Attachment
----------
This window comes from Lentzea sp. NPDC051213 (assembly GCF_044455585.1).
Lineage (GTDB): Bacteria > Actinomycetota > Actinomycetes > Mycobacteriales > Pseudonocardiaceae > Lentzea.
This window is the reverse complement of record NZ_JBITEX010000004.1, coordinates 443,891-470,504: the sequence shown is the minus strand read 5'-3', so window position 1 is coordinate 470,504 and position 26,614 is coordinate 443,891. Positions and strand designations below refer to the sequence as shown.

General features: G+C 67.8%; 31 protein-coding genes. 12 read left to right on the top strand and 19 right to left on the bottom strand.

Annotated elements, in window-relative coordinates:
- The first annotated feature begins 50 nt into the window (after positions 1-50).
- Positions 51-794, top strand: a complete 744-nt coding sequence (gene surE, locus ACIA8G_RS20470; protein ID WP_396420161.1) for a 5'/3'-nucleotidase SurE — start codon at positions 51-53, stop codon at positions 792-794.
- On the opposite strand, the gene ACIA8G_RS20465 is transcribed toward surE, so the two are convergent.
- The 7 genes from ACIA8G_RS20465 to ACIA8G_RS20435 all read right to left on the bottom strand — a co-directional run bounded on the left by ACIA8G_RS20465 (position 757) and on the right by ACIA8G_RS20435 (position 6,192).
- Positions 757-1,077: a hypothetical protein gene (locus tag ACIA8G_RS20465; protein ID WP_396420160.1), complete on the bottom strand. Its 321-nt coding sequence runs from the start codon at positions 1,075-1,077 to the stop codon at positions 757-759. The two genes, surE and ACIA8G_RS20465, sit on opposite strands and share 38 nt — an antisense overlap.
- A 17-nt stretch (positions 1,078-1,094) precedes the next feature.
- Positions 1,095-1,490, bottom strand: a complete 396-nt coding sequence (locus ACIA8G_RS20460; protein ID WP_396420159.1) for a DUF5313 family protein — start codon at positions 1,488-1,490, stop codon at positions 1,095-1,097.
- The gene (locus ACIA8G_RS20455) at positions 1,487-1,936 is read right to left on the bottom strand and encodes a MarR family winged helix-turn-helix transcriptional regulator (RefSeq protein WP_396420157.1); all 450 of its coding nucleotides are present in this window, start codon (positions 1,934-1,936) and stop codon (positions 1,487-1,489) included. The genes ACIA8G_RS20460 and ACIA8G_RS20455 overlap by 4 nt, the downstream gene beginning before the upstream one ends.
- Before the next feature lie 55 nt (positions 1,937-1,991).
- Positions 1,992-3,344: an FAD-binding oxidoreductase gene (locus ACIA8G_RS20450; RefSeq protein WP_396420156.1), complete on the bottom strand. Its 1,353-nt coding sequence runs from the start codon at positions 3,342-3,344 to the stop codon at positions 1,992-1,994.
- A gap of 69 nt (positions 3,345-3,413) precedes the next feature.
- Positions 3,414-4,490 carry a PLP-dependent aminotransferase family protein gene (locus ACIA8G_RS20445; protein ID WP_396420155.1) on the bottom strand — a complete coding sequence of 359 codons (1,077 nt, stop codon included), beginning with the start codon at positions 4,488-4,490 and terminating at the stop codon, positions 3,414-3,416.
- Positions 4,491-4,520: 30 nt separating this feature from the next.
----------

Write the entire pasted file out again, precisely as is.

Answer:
This window comes from Lentzea sp. NPDC051213 (assembly GCF_044455585.1).
Lineage (GTDB): Bacteria > Actinomycetota > Actinomycetes > Mycobacteriales > Pseudonocardiaceae > Lentzea.
This window is the reverse complement of record NZ_JBITEX010000004.1, coordinates 443,891-470,504: the sequence shown is the minus strand read 5'-3', so window position 1 is coordinate 470,504 and position 26,614 is coordinate 443,891. Positions and strand designations below refer to the sequence as shown.

General features: G+C 67.8%; 31 protein-coding genes. 12 read left to right on the top strand and 19 right to left on the bottom strand.

Annotated elements, in window-relative coordinates:
- The first annotated feature begins 50 nt into the window (after positions 1-50).
- Positions 51-794, top strand: a complete 744-nt coding sequence (gene surE, locus ACIA8G_RS20470; protein ID WP_396420161.1) for a 5'/3'-nucleotidase SurE — start codon at positions 51-53, stop codon at positions 792-794.
- On the opposite strand, the gene ACIA8G_RS20465 is transcribed toward surE, so the two are convergent.
- The 7 genes from ACIA8G_RS20465 to ACIA8G_RS20435 all read right to left on the bottom strand — a co-directional run bounded on the left by ACIA8G_RS20465 (position 757) and on the right by ACIA8G_RS20435 (position 6,192).
- Positions 757-1,077: a hypothetical protein gene (locus tag ACIA8G_RS20465; protein ID WP_396420160.1), complete on the bottom strand. Its 321-nt coding sequence runs from the start codon at positions 1,075-1,077 to the stop codon at positions 757-759. The two genes, surE and ACIA8G_RS20465, sit on opposite strands and share 38 nt — an antisense overlap.
- A 17-nt stretch (positions 1,078-1,094) precedes the next feature.
- Positions 1,095-1,490, bottom strand: a complete 396-nt coding sequence (locus ACIA8G_RS20460; protein ID WP_396420159.1) for a DUF5313 family protein — start codon at positions 1,488-1,490, stop codon at positions 1,095-1,097.
- The gene (locus ACIA8G_RS20455) at positions 1,487-1,936 is read right to left on the bottom strand and encodes a MarR family winged helix-turn-helix transcriptional regulator (RefSeq protein WP_396420157.1); all 450 of its coding nucleotides are present in this window, start codon (positions 1,934-1,936) and stop codon (positions 1,487-1,489) included. The genes ACIA8G_RS20460 and ACIA8G_RS20455 overlap by 4 nt, the downstream gene beginning before the upstream one ends.
- Before the next feature lie 55 nt (positions 1,937-1,991).
- Positions 1,992-3,344: an FAD-binding oxidoreductase gene (locus ACIA8G_RS20450; RefSeq protein WP_396420156.1), complete on the bottom strand. Its 1,353-nt coding sequence runs from the start codon at positions 3,342-3,344 to the stop codon at positions 1,992-1,994.
- A gap of 69 nt (positions 3,345-3,413) precedes the next feature.
- Positions 3,414-4,490 carry a PLP-dependent aminotransferase family protein gene (locus ACIA8G_RS20445; protein ID WP_396420155.1) on the bottom strand — a complete coding sequence of 359 codons (1,077 nt, stop codon included), beginning with the start codon at positions 4,488-4,490 and terminating at the stop codon, positions 3,414-3,416.
- Positions 4,491-4,520: 30 nt separating this feature from the next.